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I Remain A Political Cassandra

Yesterday, John Judis  -- last seen invoking the specter of McGovern, which he had also done in 2008 -- turned shockingly optimistic about the Democrats' political prospects:

I hate political predictions, and I have certainly heard my fill of them lately. The recent Conservative Political Action Conference echoed with predictions that the Republicans would obliterate the Democrats in November 2010. And the esteemed Charlie Cook has recently pronounced the Democrats to be toast in 2010. But—and there are some “ifs” coming—if Nancy Pelosi and Harry Reid can get the health care bill through Congress and on to Obama’s desk, and if Obama has truly learned his lesson and begins to draw a sharp distinction between the Democrats’ approach and the Republican approach, and if he begins to propose initiatives that highlight this distinction, the Democrats will retain the House and Senate in November. They will probably lose seats, but they won’t get obliterated.

I may be more optimistic than the depressive Judis, but I'm way less optimistic than the manic Judis. I think it's certain the Democrats will lose seats, and very likely control of the House as well. Passing a health care bill could help forestall a worse disaster where they lose not just 40 but 60 or more House seats. It's a midterm election, you have double-digit unemployment, and the House is (somewhat) structurally tilted toward Republican control. I have a very hard time imagining Democrats keeping the House under the best of circumstances, even though I do agree with John that a health care bill plus some fights over financial regulation and a bank tax could be helpful.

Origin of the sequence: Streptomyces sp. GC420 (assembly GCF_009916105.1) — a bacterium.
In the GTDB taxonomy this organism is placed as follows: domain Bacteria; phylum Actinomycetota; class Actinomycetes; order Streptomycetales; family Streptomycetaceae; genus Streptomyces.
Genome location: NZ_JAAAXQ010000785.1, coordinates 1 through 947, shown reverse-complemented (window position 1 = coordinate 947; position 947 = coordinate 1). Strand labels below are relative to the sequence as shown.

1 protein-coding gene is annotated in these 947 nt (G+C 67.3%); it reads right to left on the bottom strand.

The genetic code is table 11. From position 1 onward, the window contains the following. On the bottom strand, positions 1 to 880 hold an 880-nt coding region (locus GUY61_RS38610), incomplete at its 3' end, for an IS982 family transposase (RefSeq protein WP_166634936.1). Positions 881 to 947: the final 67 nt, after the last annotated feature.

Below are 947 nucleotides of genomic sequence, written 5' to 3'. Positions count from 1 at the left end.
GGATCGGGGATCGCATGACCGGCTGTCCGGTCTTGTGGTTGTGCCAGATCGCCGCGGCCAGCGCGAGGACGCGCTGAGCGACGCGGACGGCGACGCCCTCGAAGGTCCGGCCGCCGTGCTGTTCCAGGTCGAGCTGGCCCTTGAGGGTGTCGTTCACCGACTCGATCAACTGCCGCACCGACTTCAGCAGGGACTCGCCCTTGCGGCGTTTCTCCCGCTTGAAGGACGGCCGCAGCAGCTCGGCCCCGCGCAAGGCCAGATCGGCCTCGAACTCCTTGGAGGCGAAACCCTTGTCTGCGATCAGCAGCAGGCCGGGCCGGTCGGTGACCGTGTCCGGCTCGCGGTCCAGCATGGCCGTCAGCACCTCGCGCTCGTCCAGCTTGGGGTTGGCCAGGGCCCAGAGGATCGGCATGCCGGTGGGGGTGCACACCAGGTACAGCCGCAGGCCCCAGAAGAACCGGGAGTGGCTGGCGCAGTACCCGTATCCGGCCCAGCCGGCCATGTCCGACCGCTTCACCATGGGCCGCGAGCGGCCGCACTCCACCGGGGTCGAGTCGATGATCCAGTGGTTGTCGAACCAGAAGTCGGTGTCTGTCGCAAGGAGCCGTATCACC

Stu Rothernberg's take looks about right to me:

Unfortunately for Democrats, passing legislation between now and November isn’t likely to change the political landscape nationally, though it could close the enthusiasm gap by energizing Democratic voters who have been disappointed by the Obama administration’s performance.
Republicans are not likely to change their views of the president and the Congress before the midterms, and the opinions (and political behavior) of independents and weak Democrats are much more likely to be tied to their perceptions of the economy and the job market than to whether Congress passes a particular piece of legislation.
Still, Democratic leaders from the White House to Congress have to do anything they can to alter the trajectory of the 2010 elections, and with eight months to go until Election Day, almost anything is possible. But the one thing Obama and Congressional Democrats need is some good news.

The Democrats absolutely have to pass the bill, or else they'll all go down in flames. But a lot of them are going to go down regardless.